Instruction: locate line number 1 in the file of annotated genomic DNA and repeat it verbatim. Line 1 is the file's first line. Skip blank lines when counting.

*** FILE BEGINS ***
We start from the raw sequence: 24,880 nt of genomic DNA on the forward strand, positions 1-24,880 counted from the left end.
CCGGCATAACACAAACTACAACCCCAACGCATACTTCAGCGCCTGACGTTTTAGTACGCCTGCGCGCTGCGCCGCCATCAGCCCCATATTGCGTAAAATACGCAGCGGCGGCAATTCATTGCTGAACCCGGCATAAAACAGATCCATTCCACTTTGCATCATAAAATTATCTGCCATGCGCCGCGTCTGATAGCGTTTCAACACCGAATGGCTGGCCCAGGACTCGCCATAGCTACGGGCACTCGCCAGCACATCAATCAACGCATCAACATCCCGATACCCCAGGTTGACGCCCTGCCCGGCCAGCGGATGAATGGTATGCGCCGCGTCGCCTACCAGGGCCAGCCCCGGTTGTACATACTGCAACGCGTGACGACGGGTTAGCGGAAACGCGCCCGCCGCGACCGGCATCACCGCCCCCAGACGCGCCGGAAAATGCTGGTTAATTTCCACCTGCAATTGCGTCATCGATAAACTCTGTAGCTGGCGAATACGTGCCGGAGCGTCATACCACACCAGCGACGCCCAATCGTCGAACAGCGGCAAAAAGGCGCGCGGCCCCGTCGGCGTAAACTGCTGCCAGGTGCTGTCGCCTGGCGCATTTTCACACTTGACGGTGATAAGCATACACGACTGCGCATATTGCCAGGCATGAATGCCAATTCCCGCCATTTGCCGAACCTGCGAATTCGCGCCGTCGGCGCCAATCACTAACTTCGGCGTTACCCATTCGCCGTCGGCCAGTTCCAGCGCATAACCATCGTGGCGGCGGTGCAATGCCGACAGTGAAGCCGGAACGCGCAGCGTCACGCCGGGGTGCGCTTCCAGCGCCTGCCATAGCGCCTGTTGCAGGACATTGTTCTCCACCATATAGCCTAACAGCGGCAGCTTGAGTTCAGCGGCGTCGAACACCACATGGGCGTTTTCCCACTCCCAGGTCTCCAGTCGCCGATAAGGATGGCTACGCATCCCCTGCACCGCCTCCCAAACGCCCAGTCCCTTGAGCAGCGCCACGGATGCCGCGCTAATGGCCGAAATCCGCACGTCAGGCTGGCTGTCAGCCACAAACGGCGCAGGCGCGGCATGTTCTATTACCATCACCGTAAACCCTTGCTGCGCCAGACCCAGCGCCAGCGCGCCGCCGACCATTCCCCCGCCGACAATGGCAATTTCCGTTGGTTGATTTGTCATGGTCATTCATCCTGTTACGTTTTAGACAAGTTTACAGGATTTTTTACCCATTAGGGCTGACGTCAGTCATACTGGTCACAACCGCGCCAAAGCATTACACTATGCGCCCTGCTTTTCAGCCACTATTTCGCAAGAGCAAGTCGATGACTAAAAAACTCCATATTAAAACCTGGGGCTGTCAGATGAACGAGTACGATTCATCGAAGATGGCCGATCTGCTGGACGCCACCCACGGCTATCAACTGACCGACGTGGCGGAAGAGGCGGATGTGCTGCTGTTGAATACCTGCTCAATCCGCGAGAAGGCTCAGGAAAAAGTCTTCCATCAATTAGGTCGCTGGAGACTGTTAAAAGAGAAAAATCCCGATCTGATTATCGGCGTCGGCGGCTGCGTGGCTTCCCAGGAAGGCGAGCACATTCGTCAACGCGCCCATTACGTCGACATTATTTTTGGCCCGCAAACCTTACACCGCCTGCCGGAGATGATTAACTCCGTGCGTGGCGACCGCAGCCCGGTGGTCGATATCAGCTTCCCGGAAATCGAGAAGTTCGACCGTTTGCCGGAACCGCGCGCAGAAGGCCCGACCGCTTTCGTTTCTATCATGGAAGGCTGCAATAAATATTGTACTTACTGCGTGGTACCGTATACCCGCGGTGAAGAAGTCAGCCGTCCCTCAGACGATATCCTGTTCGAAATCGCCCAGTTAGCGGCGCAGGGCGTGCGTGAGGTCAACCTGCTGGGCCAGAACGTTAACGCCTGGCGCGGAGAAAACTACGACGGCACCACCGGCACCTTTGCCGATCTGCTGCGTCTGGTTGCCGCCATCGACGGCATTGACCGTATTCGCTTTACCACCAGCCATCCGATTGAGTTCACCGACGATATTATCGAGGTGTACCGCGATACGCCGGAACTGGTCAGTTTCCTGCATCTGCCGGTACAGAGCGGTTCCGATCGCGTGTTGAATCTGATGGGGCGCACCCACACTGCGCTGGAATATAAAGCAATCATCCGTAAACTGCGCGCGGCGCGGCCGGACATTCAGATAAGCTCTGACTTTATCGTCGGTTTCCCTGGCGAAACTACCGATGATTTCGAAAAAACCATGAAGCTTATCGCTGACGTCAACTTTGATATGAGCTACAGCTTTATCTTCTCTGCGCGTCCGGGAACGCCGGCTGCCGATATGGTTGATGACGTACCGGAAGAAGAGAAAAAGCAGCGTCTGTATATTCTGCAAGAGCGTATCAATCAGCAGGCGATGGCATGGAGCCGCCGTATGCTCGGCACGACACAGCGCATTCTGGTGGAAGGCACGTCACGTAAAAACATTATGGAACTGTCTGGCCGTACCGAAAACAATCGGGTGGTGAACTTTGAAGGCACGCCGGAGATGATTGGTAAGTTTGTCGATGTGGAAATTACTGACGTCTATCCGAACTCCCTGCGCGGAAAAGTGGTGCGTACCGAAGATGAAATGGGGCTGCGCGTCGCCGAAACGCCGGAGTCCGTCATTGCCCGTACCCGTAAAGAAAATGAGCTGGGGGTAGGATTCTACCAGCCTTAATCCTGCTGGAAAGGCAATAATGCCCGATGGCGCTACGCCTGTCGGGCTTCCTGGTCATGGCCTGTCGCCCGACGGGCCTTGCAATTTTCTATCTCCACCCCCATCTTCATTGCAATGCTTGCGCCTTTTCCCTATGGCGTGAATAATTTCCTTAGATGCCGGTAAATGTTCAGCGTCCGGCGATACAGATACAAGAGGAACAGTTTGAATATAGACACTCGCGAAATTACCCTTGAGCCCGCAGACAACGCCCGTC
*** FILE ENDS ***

We start from the raw sequence: 24,880 nt of genomic DNA on the forward strand, positions 1-24,880 counted from the left end.